George Rainsford hasn't been watching the changed Casualty: 'I needed some time'

George Rainsford recently left his role as Ethan Hardy in Casualty and is now touring the country playing the role of DSI Roy Grace in a theatre production of the Peter James novel.

Ethan’s departure came after nine years at Holby ED. He left with his young son, Bodhi, planning on travelling the world and spending as much time together as possible, aware his clock was ticking a bit quicker than others after his Huntington’s diagnosis.

Shortly after Ethan left, Casualty endured a massive change. The show also said goodbye to Robyn (Amanda Henderson), David (Jason Durr) and Marty (Shaheen Jafargholi) and welcomed four new nurses – Jodie (Anna Chell), Rida (Sarah Seggari), Cam (Barney Walsh) and Ryan (Eddie-Joe Robinson), as well as seeing the return of Holby City’s Donna Jackson (Jaye Jacobs), who now works in the ED as a Clinical Nurse Manager.

With the show entering a new era, George Rainsford made the decision to stop watching the medical drama, explaining in a recent chat with that he needed a bit of a break.

‘I haven’t watched it. I needed a bit of time away from it’, he said.

‘I watched Amanda [Henderson]’s last episode. I suspected it would have changed a bit because I know the cast has gone through a lot of changes. We’ve had different producers coming in and with the new series Jon Sen has started his imprint on it.

‘I went back in October, which is only about six or seven weeks after I’d finished myself, for Amanda’s leaving party and already it felt quite different. There was a similar exodus around the time when people like Sunetra and Jane Hazlegrove left, around 2016 I suppose. There were nine months where the cast went through massive changes. I think it’s just one of those things where it’s a bit of a swing door, isn’t it?’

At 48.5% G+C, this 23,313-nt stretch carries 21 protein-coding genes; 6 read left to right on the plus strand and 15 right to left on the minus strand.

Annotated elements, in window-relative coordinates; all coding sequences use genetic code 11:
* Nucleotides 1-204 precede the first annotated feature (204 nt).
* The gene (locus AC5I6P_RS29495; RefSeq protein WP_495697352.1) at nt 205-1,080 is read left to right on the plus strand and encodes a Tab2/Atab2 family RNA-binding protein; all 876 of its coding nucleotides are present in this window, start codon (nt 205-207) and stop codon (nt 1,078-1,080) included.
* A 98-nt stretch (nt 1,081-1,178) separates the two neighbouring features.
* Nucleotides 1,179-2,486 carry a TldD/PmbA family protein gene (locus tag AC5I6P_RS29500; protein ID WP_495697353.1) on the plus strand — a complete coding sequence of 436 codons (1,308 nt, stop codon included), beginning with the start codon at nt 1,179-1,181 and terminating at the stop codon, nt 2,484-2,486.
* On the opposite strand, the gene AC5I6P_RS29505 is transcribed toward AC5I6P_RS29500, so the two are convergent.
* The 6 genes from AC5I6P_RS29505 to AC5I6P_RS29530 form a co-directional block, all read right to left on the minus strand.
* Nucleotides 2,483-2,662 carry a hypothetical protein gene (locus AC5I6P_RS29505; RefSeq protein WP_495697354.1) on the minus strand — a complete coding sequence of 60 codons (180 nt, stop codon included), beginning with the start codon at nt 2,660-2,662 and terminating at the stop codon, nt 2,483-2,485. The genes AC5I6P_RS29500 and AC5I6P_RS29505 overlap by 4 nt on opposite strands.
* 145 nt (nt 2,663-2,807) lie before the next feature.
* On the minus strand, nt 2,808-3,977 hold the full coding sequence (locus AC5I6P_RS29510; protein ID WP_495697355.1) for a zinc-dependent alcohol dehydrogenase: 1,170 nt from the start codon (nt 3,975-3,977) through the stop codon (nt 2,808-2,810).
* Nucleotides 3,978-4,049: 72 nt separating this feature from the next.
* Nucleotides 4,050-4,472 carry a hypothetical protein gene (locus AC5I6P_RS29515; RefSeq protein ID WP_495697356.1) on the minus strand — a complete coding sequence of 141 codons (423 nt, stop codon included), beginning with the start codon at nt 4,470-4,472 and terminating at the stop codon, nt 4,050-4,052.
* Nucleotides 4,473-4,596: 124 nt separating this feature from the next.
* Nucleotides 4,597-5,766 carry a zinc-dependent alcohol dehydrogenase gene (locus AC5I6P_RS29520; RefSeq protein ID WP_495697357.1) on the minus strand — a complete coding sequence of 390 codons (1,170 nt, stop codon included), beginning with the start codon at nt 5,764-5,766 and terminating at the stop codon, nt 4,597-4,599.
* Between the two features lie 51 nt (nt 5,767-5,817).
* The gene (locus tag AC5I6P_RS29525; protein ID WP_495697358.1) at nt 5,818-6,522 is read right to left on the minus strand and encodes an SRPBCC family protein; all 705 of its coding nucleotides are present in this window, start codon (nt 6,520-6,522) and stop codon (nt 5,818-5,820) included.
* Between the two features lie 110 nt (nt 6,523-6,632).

What was the response like from fans to your final Casualty episode?

We tried to find a balance between it feeling permanent enough but with the option of going back. I still think there are loads of storylines to play and relationships to explore. With characters like Stevie, I think Ethan and Stevie would have had some more stuff to play.

People were really nice. Friends and family who maybe hadn’t tuned in for a few years tuned in for the last time. I’d left, obviously, so long before, so it felt like a second leaving.

Do you think it’s important for Casualty to continue highlighting the problems in the NHS?

It’s really important. Often people don’t know first hand exactly what it’s like and I think if it’s researched correctly it’s a really good way of highlighting those issues. Casualty was always conceived as a love letter to the NHS and it was a response to the Tory cuts at the time. It was quite edgy. It wasn’t a year-round drama when it first came out. I think given its makeup it’s always wanted to tell those stories.

Everybody likes it for different reasons. They sometimes focus more on those impactful storylines and people complain that it’s not enough about the characters, then they do the characters and people say it’s gone too much the other way.

How is the theatre play going?

It’s completely different from Casualty which is really nice. I love the live audience element and getting to tour has been really fun, getting to see all the different places, lots of the venues I haven’t played before. We’re kind of into the groove a bit more now, which is nice.

What’s it like working with Katie McGlynn after working with Giovanna Fletcher? Was there an adjustment period?